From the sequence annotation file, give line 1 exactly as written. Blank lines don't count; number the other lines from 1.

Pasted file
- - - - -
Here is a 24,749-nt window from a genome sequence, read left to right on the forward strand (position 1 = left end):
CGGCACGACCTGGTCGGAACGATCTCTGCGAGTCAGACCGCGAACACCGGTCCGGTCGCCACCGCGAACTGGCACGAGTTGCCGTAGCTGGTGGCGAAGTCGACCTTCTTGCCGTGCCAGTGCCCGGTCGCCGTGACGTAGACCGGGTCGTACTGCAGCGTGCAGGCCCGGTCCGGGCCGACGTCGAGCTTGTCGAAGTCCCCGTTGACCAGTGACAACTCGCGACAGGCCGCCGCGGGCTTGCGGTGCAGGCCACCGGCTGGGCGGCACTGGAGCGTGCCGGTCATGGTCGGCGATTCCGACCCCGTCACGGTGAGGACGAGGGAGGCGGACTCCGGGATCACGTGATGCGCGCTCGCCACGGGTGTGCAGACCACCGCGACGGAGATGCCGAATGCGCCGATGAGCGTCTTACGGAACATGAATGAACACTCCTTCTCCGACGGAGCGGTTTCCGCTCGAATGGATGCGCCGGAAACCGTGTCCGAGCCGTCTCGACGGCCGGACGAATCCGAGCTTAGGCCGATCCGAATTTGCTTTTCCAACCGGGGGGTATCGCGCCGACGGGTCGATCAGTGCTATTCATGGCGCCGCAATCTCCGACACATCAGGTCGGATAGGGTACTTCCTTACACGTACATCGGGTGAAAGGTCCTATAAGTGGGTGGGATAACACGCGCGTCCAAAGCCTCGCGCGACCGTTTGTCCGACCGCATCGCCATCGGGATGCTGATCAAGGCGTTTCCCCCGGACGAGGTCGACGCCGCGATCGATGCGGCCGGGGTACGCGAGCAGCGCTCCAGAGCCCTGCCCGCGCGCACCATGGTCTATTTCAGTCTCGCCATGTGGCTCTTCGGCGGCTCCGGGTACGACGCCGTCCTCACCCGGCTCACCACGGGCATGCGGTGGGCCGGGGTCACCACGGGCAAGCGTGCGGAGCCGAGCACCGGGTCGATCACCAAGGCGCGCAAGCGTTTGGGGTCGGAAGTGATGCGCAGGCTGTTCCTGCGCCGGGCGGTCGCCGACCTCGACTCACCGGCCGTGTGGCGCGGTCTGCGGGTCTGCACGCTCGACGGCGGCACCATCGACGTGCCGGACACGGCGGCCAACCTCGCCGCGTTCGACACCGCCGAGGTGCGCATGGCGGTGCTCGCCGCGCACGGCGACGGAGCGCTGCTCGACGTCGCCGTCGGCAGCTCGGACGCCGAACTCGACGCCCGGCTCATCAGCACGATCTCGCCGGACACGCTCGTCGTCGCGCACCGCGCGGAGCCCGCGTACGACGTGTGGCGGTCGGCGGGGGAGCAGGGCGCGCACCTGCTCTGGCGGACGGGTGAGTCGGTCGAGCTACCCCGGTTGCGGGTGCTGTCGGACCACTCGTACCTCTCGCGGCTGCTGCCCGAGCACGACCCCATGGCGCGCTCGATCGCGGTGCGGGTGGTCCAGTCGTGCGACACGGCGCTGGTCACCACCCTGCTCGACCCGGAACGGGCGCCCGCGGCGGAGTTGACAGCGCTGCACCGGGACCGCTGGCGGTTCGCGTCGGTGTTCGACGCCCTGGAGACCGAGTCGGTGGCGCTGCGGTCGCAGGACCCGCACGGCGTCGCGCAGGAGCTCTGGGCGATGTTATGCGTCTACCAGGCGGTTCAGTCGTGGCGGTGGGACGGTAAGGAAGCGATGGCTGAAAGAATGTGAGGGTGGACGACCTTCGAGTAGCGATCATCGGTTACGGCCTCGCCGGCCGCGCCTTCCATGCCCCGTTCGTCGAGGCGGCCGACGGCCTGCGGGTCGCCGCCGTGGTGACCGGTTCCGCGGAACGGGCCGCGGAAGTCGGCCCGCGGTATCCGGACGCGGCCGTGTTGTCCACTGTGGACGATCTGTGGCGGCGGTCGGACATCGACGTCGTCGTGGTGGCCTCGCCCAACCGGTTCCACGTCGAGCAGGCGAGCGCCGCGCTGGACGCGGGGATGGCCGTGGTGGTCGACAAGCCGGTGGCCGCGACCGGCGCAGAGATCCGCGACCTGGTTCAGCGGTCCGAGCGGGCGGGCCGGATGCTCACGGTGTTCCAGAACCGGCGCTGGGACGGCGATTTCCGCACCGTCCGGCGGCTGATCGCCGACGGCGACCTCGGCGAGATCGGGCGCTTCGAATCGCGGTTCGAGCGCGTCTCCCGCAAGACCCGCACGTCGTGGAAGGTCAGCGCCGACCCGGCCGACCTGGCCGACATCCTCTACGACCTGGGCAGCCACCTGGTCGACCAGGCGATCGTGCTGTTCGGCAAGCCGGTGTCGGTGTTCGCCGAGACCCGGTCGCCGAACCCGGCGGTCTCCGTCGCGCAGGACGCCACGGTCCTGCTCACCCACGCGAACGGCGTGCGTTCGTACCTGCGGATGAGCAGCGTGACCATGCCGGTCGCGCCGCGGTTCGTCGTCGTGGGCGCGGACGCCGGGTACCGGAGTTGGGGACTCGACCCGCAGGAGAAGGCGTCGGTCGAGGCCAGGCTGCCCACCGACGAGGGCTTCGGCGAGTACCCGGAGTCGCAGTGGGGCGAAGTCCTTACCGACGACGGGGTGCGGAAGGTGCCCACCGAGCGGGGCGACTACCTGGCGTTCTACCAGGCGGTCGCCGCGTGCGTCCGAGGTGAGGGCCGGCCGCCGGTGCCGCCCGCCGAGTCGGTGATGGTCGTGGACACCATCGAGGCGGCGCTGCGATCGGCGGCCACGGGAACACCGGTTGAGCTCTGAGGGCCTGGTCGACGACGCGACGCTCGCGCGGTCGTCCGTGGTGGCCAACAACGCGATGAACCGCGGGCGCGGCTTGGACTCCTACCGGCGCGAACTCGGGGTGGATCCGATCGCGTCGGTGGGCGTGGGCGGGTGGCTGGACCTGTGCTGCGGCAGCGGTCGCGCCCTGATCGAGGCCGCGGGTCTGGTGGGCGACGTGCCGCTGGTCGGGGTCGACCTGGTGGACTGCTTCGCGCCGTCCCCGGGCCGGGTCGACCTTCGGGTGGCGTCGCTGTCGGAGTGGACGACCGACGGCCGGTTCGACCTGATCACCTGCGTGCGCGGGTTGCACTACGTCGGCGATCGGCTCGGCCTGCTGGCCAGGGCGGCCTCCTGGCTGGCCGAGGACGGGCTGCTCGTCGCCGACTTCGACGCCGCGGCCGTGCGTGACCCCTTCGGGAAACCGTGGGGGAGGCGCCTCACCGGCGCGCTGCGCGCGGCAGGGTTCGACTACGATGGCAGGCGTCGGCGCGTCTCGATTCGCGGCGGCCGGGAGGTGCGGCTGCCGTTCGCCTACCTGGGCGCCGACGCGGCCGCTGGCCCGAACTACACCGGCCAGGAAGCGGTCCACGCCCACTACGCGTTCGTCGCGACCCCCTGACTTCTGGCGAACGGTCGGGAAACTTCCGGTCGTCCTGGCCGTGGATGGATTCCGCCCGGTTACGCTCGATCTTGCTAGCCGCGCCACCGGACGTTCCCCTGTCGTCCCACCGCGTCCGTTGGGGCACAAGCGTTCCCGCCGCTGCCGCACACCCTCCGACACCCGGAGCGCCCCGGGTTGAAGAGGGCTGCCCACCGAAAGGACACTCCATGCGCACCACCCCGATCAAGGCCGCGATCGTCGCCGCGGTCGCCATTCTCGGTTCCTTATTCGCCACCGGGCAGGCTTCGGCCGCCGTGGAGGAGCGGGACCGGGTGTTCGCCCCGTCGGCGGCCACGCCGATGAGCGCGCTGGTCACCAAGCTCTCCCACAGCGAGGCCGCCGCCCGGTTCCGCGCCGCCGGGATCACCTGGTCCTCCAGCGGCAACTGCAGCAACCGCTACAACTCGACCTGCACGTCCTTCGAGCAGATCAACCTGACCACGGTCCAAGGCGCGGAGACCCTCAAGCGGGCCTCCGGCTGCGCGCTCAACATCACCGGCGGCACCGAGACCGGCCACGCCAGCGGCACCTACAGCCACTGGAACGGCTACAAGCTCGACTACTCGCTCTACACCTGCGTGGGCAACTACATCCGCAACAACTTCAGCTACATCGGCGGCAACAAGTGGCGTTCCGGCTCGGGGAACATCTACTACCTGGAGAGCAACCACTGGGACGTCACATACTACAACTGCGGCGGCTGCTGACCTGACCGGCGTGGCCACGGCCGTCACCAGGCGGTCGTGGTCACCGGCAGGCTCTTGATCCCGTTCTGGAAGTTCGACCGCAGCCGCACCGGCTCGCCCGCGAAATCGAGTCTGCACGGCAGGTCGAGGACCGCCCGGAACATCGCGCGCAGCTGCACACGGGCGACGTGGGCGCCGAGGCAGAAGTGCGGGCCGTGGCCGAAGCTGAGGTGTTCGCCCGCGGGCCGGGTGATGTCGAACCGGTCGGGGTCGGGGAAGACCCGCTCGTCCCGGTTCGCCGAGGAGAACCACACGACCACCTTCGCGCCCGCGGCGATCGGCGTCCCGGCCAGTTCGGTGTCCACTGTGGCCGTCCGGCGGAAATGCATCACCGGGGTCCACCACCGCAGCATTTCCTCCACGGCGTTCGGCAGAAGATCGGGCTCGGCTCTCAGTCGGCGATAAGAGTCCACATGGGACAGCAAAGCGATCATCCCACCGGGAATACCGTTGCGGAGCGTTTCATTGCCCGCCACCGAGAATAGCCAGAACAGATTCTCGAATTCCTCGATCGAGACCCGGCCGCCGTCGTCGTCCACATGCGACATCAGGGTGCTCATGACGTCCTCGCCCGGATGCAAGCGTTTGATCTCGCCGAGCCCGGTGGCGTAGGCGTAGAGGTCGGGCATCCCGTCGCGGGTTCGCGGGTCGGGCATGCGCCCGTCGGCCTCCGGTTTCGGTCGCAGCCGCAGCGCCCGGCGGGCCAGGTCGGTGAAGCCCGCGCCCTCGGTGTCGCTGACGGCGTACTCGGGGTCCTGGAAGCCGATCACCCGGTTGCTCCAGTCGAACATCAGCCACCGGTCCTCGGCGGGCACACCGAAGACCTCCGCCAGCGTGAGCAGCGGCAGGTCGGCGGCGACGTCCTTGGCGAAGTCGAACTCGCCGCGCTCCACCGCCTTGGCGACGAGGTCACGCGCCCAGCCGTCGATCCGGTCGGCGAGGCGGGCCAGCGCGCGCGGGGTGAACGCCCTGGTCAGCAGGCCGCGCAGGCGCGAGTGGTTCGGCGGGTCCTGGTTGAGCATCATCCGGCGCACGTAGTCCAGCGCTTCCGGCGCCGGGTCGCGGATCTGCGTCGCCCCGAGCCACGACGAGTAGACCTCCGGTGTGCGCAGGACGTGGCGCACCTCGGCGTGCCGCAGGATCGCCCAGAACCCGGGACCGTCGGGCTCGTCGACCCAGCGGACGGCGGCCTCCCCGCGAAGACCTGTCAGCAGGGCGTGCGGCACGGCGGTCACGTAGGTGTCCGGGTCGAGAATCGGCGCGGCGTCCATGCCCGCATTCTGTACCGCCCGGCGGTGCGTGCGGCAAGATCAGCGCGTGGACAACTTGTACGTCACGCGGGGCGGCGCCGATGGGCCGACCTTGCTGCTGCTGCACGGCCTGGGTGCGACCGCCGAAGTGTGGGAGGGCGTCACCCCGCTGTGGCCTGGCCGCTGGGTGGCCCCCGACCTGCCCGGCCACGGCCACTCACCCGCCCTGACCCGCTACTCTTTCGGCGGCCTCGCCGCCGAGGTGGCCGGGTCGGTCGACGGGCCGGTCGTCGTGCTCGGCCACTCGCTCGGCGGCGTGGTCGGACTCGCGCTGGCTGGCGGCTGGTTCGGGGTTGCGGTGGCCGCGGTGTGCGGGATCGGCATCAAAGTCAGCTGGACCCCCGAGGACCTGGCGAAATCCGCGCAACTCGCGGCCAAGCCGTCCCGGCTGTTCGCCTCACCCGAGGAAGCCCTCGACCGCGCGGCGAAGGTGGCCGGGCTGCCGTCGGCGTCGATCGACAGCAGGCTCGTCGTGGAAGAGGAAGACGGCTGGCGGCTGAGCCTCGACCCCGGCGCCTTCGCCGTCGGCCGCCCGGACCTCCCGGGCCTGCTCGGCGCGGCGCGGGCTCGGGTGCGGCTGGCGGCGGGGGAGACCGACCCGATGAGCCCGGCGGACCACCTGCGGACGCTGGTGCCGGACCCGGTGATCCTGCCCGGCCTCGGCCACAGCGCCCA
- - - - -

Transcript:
Here is a 24,749-nt window from a genome sequence, read left to right on the forward strand (position 1 = left end):